The most ferocious storm in our galaxy rages right at its centre. It is a maelstrom hotter than any star: a swirling disk of superheated gas firing two jets, one above and one below, that whirl and twist like tornadoes. In the middle sits an eye of perfect stillness – a sphere of total black, millions of kilometres across.
This is the supermassive black hole at the centre of the Milky Way. Now, using a telescope the size of the Earth, we are about to catch our first picture of it.
Black holes are perhaps the most mysterious objects in the universe. They are regions of space so warped by gravity that not even light can escape. They surround objects of apparently infinite density called gravitational singularities – where the laws of physics, as we know them, break down.
To ‘see’ a black hole might seem an impossibility, but the region just outside the edge, or event horizon, of the black hole is actually incredibly bright.
Matter falling into a black hole gets heated, through some poorly understood mechanism, to millions of degrees Celsius. This makes the biggest ones – such as the supermassive black holes at the centre of galaxies – among the brightest objects in the universe.
Many of these have been imaged before, but only as bright spots, never with any detail of their inner workings.
To see one directly, our best bet is to point our telescopes at the constellation Sagittarius and a bright spot known as Sagittarius A*, where the Milky Way’s very own supermassive black hole is located about 25,000 light-years away.
There is a problem, though. We cannot just take a snap of Sagittarius A* with the Hubble Space Telescope because our view is obscured by gas and dust. We have to turn to radio waves, which can pass unimpeded through the galaxy.
We also need the largest radio telescope ever built, because typical radio telescopes can only detect objects millions of times larger than Sagittarius A*. Because it is so far away, Sagittarius A* is a tiny speck in the sky, just 37 microarcseconds across – about the equivalent size to a grape sitting on the surface of the moon.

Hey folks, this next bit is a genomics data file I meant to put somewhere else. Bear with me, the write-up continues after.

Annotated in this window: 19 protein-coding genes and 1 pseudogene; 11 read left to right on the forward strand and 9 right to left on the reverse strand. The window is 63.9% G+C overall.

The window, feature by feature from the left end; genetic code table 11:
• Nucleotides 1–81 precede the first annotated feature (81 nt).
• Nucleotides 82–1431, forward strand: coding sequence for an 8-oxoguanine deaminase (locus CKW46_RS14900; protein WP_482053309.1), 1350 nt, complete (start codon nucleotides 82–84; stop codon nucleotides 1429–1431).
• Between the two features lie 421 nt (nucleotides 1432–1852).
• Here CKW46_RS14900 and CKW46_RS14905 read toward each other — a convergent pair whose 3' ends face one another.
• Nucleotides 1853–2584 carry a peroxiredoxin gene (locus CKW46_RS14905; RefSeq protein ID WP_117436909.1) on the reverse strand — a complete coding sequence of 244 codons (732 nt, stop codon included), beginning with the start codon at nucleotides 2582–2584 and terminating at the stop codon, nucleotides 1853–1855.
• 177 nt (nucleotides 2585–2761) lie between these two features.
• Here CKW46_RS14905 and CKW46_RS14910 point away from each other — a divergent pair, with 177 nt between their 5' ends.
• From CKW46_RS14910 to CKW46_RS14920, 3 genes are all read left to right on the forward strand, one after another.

The Event Horizon Telescope (EHT) comprises an array of nine radio telescopes around the world: in Chile, the United States, Mexico, France, Spain and Antarctica. By triangulating the data from each, the EHT works like one humongous radio dish, thousands of kilometres across. The signal will not be perfect, but should be enough to capture the bright spot of Sagittarius A* and the black silhouette at its centre.
Such an image could allow us to test our under-standing of physics and cosmology in new ways, especially Einstein’s theory of general relativity.
One of the first things physicists will look at is the shape of the black hole itself. The theory of general relativity predicts black holes to be perfectly spherical, meaning the EHT’s image of the silhouette should appear circular. Any kind of squashed shape could be the first observational disagreement with the accepted orthodoxy – setting up a potential revolution in physics.
Another mystery relates to the accretion disc, the swirling cloud of material in motion around the hole. How does it heat up? Physicists often describe the process as a kind of ‘friction’ – as if the gas particles rub against one another as they churn around the disc. Yet we know the gas would be too diffuse for direct physical contact. Something else must be going on, perhaps related to strong magnetic fields driving turbulence. Again, direct images could give us the answer.
The evolution of supermassive black holes is tied to the growth of galaxies themselves. To understand these processes, we will need to look beyond the Milky Way. The EHT should be powerful enough to image the supermassive black hole in the centre of the Messier 87 galaxy, in the constellation Virgo, more than 50 million light-years away. Although Messier 87 is more than 2,000 times more distant from us than Sagittarius A*, its black hole is 1,500 times more massive, so it should appear only slightly smaller than Sagittarius A*.
The nine telescopes trained all of their ‘eyes’ on Sagittarius A* in April 2017. Since then, scientists have been compiling the data, rendering the image and comparing it to models of what we expect the black hole to look like. Astronomers and astrophysicists are now anticipating having the first images from the EHT soon.
The result could be the major astrophysical event of 2018, heralding a new age in black hole astronomy – all by looking into the eye of the storm raging at the centre of our galaxy.
Cathal O'Connell is a science writer based in Melbourne.
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